Things to Make and Do, part 1: Pig Skull (off-topic)
July 1, 2009
I know, I know: a pig skull is not a vertebra, and it’s not from a sauropod. On the other hand, it is a cool zoological object, and every home should have one. I’m going to show you, in glorious technicolour, how I made a pig skull in under 24 hours at a cost of £3 and some silver, using only implements I had lying around.
First, here is the finished article, just so you know where we’re headed:
To get there was a four-step process, which I was comfortably able to do in an afternoon and early evening. It all started as we were driving the boys back from swimming on the Saturday morning, and I stopped in a butcher’s shop in Cinderford to ask whether they had any complete heads. I got a hit straight away: they had a 20 lb pig’s head which they costed at 25p per pound for a total of £5. I ummed and ahed a bit, not because of the price but just because the thing was so darned big; while I was hesitating, the butcher said that, all right, he’d cut off the huge slabs of neck-fat and get the price down to £3. Great: apart from anything else, that made the head portable. So the deal was done, and I brought the only-slightly-mutilated head back home. Here it is on our patio:
Now for the preparation, you need:
- A sharp knife
- A big cooking pot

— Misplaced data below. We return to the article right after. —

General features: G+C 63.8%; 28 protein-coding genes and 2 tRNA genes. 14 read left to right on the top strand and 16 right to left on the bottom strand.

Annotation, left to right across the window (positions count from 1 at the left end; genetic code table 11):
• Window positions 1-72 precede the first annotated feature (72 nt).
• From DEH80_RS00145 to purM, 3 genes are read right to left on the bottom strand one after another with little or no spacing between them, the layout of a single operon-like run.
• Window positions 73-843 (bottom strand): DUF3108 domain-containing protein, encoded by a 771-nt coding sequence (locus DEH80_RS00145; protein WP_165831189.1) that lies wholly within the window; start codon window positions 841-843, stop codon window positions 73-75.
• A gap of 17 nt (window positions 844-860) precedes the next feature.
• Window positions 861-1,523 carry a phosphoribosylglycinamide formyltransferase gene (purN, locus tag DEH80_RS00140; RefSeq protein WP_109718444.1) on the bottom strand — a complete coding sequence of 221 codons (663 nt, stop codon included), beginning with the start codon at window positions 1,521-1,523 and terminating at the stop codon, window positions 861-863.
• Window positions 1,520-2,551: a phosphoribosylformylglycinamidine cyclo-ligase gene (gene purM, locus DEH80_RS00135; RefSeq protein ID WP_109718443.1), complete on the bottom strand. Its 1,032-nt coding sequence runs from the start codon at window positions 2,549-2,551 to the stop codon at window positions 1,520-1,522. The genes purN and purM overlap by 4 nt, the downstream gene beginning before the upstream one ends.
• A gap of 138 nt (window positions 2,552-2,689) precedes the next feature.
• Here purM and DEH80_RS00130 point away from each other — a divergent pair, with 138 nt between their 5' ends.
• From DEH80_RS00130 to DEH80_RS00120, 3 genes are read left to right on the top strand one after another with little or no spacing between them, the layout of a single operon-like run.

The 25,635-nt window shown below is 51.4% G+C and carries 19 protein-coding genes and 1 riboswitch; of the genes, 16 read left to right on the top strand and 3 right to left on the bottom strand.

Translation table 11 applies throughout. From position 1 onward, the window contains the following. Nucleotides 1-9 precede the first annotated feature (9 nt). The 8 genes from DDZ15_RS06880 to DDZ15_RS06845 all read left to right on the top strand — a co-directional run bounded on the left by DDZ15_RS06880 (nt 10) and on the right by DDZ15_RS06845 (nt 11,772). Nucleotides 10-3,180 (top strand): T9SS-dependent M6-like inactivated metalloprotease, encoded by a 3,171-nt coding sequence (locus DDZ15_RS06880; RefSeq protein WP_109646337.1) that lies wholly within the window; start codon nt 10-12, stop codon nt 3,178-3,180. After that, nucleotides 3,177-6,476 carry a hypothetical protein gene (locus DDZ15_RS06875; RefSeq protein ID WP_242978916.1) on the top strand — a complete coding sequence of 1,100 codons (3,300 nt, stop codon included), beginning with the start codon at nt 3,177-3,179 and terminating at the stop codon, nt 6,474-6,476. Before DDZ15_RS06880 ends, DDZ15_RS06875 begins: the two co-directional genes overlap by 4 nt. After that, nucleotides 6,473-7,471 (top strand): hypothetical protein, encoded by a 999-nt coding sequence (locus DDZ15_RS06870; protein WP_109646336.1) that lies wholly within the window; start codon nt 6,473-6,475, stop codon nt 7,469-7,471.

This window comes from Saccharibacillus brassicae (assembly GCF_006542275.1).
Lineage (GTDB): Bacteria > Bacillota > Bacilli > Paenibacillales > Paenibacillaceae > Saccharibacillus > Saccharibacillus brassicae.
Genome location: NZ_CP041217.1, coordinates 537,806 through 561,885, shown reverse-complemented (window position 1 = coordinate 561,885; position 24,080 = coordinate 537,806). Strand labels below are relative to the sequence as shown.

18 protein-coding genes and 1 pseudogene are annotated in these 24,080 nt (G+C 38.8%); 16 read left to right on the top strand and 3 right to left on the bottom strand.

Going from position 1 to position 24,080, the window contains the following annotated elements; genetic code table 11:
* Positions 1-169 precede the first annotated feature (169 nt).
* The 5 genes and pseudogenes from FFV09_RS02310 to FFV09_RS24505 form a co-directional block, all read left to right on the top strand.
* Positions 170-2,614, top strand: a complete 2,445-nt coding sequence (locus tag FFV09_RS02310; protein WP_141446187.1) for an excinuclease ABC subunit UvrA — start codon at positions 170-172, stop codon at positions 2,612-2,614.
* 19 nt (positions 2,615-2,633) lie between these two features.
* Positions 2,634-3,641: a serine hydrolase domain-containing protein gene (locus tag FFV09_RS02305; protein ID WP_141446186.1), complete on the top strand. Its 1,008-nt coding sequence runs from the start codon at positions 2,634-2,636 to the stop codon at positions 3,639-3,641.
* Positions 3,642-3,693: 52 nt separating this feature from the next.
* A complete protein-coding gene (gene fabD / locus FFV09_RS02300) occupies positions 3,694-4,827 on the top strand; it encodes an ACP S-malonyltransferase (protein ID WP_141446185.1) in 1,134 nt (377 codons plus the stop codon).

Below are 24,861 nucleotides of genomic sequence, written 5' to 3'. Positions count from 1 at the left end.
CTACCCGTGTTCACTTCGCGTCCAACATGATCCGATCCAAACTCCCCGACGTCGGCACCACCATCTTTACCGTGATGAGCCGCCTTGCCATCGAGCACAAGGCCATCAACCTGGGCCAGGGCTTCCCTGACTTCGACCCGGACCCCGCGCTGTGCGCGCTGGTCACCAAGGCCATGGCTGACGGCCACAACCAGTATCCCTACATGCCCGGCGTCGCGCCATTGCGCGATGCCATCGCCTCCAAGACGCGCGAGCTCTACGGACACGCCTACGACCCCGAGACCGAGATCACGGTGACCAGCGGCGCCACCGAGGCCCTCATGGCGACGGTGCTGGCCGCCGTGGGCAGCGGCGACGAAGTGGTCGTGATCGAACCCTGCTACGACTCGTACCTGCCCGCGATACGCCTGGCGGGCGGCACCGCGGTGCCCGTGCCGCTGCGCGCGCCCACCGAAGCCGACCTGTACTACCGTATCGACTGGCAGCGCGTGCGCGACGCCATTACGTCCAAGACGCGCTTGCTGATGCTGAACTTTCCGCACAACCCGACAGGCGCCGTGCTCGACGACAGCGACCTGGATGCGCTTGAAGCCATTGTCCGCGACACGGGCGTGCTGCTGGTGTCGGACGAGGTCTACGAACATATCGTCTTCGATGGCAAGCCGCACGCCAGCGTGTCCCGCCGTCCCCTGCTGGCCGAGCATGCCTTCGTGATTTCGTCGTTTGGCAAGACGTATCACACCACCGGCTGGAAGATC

- A teaspoon
- A Japanese-style chopstick (see below)
- A toothbrush that you don’t plan on ever using again
- An understanding spouse
About the chopstick: you want it to have a fairly pointed end so that you can go poking it in cracks and crevices, so a Chinese-style broad-tipped chopstick won’t do at all. If you don’t have a Japanese-style chopstick, simply visit a sushi restaurant and take the sticks home with you at the end of the meal.
Got your tools? OK, off we go!
Stage 1: defleshing
First, cut off all the excess soft-tissue that surrounds the skull. One reason is just to get rid of it up front so you don’t have to cook it off, but the main reason for me was just to get the head small enough to go in the pot — pig’s heads are big things. You do need a good knife for this, strong and sharp, and a strong stomach. At first it felt pretty icky to be slicing bits off a head, but before long I was sawing away merrily at the lips and I guess all told it took about twenty minutes to reach this stage:
In case it’s not completely clear, that is the head slightly to right of centre — you can see its teeth if you look carefully. To the left is the huge pile of fat that I’d sliced off the head. I could not believe what fat heads pigs have. The amount of actual meat is tiny in comparison: you can see it over on the right. Most of this was little fragments, with the only two half-decent chunks being from the cheeks. I guess they were about two ounces of meat each (50 g), based on the similarity in size to a vanilla McDonalds hamburger.
Stage 2: boiling
At this point, I threw away the fat, put the head in the pan, filled the pan with freshly boiled water until it covered the head, added some washing-up liquid (“dish soap” for you Americans) and left it to simmer for two hours. While that was happening, I fried the meat from Stage 1 and ate it as part of my lunch. Danny (my eldest son) had some; the other two didn’t fancy it.
After two hours, I poured away the hot water, filled the pan with cold water to cool the head, then took it out and started pulling off all the soft tissue. Two hours in the pot had made a big difference, and big slabs of gristle came away neatly from bone. Once I was done, the head looked like this: